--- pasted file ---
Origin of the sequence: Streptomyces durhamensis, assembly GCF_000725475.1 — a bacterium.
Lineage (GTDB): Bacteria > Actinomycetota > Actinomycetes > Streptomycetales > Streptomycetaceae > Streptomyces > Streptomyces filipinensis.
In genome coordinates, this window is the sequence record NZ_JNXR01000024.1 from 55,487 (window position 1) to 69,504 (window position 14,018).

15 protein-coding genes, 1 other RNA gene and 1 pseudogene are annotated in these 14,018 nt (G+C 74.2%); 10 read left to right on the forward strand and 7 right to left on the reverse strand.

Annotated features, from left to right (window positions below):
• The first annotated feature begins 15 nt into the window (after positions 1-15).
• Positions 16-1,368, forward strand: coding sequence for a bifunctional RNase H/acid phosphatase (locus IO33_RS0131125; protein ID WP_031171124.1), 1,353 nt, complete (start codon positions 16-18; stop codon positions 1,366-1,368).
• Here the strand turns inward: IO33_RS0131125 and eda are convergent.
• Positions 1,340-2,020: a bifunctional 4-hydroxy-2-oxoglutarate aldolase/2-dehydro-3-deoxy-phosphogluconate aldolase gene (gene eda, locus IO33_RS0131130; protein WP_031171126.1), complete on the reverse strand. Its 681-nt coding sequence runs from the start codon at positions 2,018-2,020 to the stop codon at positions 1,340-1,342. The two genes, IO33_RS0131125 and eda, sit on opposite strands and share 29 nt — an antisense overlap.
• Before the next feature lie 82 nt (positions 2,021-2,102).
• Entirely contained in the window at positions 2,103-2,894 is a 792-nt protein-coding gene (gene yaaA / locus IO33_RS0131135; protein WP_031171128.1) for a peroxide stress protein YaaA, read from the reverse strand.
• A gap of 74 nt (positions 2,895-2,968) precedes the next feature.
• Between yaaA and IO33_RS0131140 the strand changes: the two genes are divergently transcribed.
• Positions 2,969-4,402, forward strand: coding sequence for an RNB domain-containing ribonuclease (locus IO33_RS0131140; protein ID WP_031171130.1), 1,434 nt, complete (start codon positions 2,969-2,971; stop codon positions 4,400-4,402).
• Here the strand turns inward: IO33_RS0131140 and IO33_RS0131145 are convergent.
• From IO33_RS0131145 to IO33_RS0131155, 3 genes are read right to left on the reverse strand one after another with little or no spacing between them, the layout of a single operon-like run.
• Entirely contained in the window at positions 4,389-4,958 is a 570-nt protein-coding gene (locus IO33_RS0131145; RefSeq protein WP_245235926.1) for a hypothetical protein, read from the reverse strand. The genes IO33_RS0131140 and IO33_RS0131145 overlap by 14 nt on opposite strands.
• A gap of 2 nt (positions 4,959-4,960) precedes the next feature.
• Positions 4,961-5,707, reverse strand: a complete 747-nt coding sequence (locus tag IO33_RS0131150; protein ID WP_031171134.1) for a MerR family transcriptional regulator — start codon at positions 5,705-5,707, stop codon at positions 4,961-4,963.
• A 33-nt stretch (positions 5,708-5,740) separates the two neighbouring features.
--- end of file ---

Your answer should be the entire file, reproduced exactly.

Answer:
Origin of the sequence: Streptomyces durhamensis, assembly GCF_000725475.1 — a bacterium.
Lineage (GTDB): Bacteria > Actinomycetota > Actinomycetes > Streptomycetales > Streptomycetaceae > Streptomyces > Streptomyces filipinensis.
In genome coordinates, this window is the sequence record NZ_JNXR01000024.1 from 55,487 (window position 1) to 69,504 (window position 14,018).

15 protein-coding genes, 1 other RNA gene and 1 pseudogene are annotated in these 14,018 nt (G+C 74.2%); 10 read left to right on the forward strand and 7 right to left on the reverse strand.

Annotated features, from left to right (window positions below):
• The first annotated feature begins 15 nt into the window (after positions 1-15).
• Positions 16-1,368, forward strand: coding sequence for a bifunctional RNase H/acid phosphatase (locus IO33_RS0131125; protein ID WP_031171124.1), 1,353 nt, complete (start codon positions 16-18; stop codon positions 1,366-1,368).
• Here the strand turns inward: IO33_RS0131125 and eda are convergent.
• Positions 1,340-2,020: a bifunctional 4-hydroxy-2-oxoglutarate aldolase/2-dehydro-3-deoxy-phosphogluconate aldolase gene (gene eda, locus IO33_RS0131130; protein WP_031171126.1), complete on the reverse strand. Its 681-nt coding sequence runs from the start codon at positions 2,018-2,020 to the stop codon at positions 1,340-1,342. The two genes, IO33_RS0131125 and eda, sit on opposite strands and share 29 nt — an antisense overlap.
• Before the next feature lie 82 nt (positions 2,021-2,102).
• Entirely contained in the window at positions 2,103-2,894 is a 792-nt protein-coding gene (gene yaaA / locus IO33_RS0131135; protein WP_031171128.1) for a peroxide stress protein YaaA, read from the reverse strand.
• A gap of 74 nt (positions 2,895-2,968) precedes the next feature.
• Between yaaA and IO33_RS0131140 the strand changes: the two genes are divergently transcribed.
• Positions 2,969-4,402, forward strand: coding sequence for an RNB domain-containing ribonuclease (locus IO33_RS0131140; protein ID WP_031171130.1), 1,434 nt, complete (start codon positions 2,969-2,971; stop codon positions 4,400-4,402).
• Here the strand turns inward: IO33_RS0131140 and IO33_RS0131145 are convergent.
• From IO33_RS0131145 to IO33_RS0131155, 3 genes are read right to left on the reverse strand one after another with little or no spacing between them, the layout of a single operon-like run.
• Entirely contained in the window at positions 4,389-4,958 is a 570-nt protein-coding gene (locus IO33_RS0131145; RefSeq protein WP_245235926.1) for a hypothetical protein, read from the reverse strand. The genes IO33_RS0131140 and IO33_RS0131145 overlap by 14 nt on opposite strands.
• A gap of 2 nt (positions 4,959-4,960) precedes the next feature.
• Positions 4,961-5,707, reverse strand: a complete 747-nt coding sequence (locus tag IO33_RS0131150; protein ID WP_031171134.1) for a MerR family transcriptional regulator — start codon at positions 5,705-5,707, stop codon at positions 4,961-4,963.
• A 33-nt stretch (positions 5,708-5,740) separates the two neighbouring features.